“(1) The Secretary of Labor shall make available to employers a governmental survey to determine the prevailing wage for each occupational classification by metropolitan statistical area in the United States. Such survey, or other survey approved by the Secretary of Labor, shall provide 3 levels of wages commensurate with experience, education, and level of supervision. Such wage levels shall be determined as follows:

“(A) The first level shall be the mean of the lowest two-thirds of wages surveyed, but in no case less than 80 percent of the mean of the wages surveyed.

“(B) The second level shall be the mean of wages surveyed.

“(C) The third level shall be the mean of the highest two-thirds of wages surveyed.

“(2) The prevailing wage level required to be paid pursuant to section 203(b)(1)(D) and subsections (a)(5)(A), (n)(1)(A)(i)(II), and (t)(1)(A)(i)(II) of this section shall be 100 percent of the wage level determined pursuant to those sections.

“(3) In computing the prevailing wage level for an occupational classification in an area of employment for purposes of section 203(b)(1)(D) and subsections (a)(5)(A), (n)(1)(A)(i)(II), and (t)(1)(A)(i)(II) of this section in the case of an employee of—

“(A) an institution of higher education, or a related or affiliated nonprofit entity, or

“(B) a nonprofit research organization or a Governmental research organization,

the prevailing wage level shall only take into account employees at such institutions and organizations in the area of employment.

“(4) With respect to a professional athlete (as defined in subsection (a)(5)(A)(iii)(II)) when the job opportunity is covered by professional sports league rules or regulations, the wage set forth in those rules or regulations shall be considered as not adversely affecting the wages of United States workers similarly employed and be considered the prevailing wage.”.

SEC. 6. Market-based H–1B visa and status allocation.

Section 214(g)(3) of the Immigration and Nationality Act (8 U.S.C. 1184(g)(3)), is amended—

(1) by striking the first sentence and inserting the following:

    “(A) Subject to subparagraph (B), aliens who are subject to the numerical limitations under paragraph (1)(A) shall be issued visas, or otherwise provided nonimmigrant status in a manner and order established by the Secretary by regulation. If for a fiscal year petitions are filed seeking a number of nonimmigrant workers under section 101(a)(15)(H)(i)(b) that exceeds the numerical limitation set out in paragraph (1)(A) for such fiscal year, the Secretary of Homeland Security shall allocate the available visas for the petitions seeking such worker in accordance with subparagraph (B).”; and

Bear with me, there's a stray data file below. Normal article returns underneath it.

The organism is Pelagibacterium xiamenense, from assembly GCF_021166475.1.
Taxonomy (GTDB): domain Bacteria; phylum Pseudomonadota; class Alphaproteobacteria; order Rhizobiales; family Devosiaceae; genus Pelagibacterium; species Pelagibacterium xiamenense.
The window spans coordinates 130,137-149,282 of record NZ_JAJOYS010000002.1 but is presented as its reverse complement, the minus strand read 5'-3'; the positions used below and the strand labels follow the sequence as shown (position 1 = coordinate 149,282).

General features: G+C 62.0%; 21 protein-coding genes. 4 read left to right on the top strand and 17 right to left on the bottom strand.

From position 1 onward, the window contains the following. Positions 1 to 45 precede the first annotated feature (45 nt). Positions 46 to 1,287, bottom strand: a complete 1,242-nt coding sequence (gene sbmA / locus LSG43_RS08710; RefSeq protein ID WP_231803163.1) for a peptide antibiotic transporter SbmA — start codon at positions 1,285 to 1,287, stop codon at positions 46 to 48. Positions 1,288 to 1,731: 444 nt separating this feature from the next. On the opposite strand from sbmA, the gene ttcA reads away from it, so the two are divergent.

(2) by adding at the end the following:

    “(B) If for a fiscal year petitions are filed seeking a number of nonimmigrant workers under section 101(a)(15)(H)(i)(b) that exceeds the numerical limitation set out in paragraph (1)(A) for such fiscal year, the Secretary shall consider and approve petitions for a visa or nonimmigrant status under section 101(a)(15)(H)(i)(b) in accordance with the following:

    “(i) first, if the petitioner certifies that the prevailing wage level for the position is level 3 (or successor wage level) and the nonimmigrant will receive wages (calculated such that non-discretionary cash bonuses, incentive payments, non-cash bonuses, and similar compensation may be considered wages and will be applied based on their fair market value at the time the employer files the petition, and no wages may come from any form of discretionary compensation) greater than or equal to 200 percent of the level 3 prevailing wage as published by the Secretary of Labor for an occupational classification in the area of employment at the time of filing the application, then 150 percent, then 100 percent;

    “(ii) then, if the petitioner certifies that the prevailing wage level for the position is level 2 (or successor wage level) and the nonimmigrant will receive wages (calculated such that non-discretionary cash bonuses, incentive payments, non-cash bonuses, and similar compensation may be considered wages and will be applied based on their fair market value at the time the employer files the petition, and no wages may come from any form of discretionary compensation) greater than or equal to 200 percent of the level 2 prevailing wage as published by the Secretary of Labor for an occupational classification in the area of employment at the time of filing the application, then 150 percent, then 100 percent; and